So, some stuff has happened since the last one of these. Not going to get into all of it now, but suffice to say some circumstances have changed ahead of tonight’s debate between vice president Mike Pence and senator Kamala Harris.
For one, the candidates are going to be separated by a few more feet than previously planned, from seven feet to 12 feet, 3 inches. A pair of plexiglass partitions have also been added to the stage. The additional measures were put into place as multiple members of the White House—including the President, the First Lady, the press secretary, and others—have tested positive for Covid-19 since last week. President Trump was hospitalized for the virus over the weekend. While Pence attended some of the same events as those who tested positive, White House physicians and the CDC have both issued memos that he does not need to quarantine and is safe to participate in tonight’s debate after a series of negative tests. As of this writing, Pence’s most recent test was Tuesday afternoon, according to White House physicians. The Biden campaign announced that Harris also tested negative on Tuesday, according to the Associated Press.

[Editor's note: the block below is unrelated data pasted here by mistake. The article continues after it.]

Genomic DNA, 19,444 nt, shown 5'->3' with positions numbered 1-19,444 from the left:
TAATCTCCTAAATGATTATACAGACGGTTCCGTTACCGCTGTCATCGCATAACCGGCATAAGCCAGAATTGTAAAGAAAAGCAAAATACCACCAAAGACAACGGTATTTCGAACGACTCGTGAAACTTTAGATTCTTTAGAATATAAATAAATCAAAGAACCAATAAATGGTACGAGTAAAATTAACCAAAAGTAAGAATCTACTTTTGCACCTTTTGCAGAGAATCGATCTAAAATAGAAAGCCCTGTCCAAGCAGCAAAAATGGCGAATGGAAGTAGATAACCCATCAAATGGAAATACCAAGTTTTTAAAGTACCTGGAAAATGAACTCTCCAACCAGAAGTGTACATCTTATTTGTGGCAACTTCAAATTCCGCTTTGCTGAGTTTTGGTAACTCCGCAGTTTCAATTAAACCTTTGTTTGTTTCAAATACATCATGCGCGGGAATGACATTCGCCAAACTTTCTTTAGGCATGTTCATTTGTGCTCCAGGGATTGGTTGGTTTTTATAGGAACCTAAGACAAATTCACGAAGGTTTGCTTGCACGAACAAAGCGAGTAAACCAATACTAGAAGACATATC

The debate will air live beginning at 9pm ET (6pm PT), with USA Today Washington Bureau Chief Susan Page moderating. The planned format for the evening is divided into nine themed segments of approximately 10 minutes each, with no commercial breaks. The topics of those segments have not been announced in advance, but let’s assume that at least one of them is about the virus. Pence was named head of the White House coronavirus task force in February. So far, more than 200,000 Americans have died in the pandemic.
The debate is taking place at the University of Utah in Salt Lake City, before a small live audience that will include some students. The university is in the middle of a two-week shift to online courses, as part of what school officials are calling a “circuit breaker” designed to reduce the risk of transmission. Everyone at the debate venue is supposed to be tested for coronavirus and take other precautions such as wearing masks and social distancing. Pence, Harris, and Page will be able to take off their masks once they’re onstage.
How to Watch the Debate
With a comfort beverage of your choosing.
Seriously, though, you have options. Like its presidential counterpart, the vice-presidential debate is simulcast across all the major networks and cable news programs, including: ABC, CBS, CNN, C-SPAN, FOX, NBC, and PBS. Check your local listings, take your pick. The event is scheduled to kick off at 9 pm ET (6 pm PT).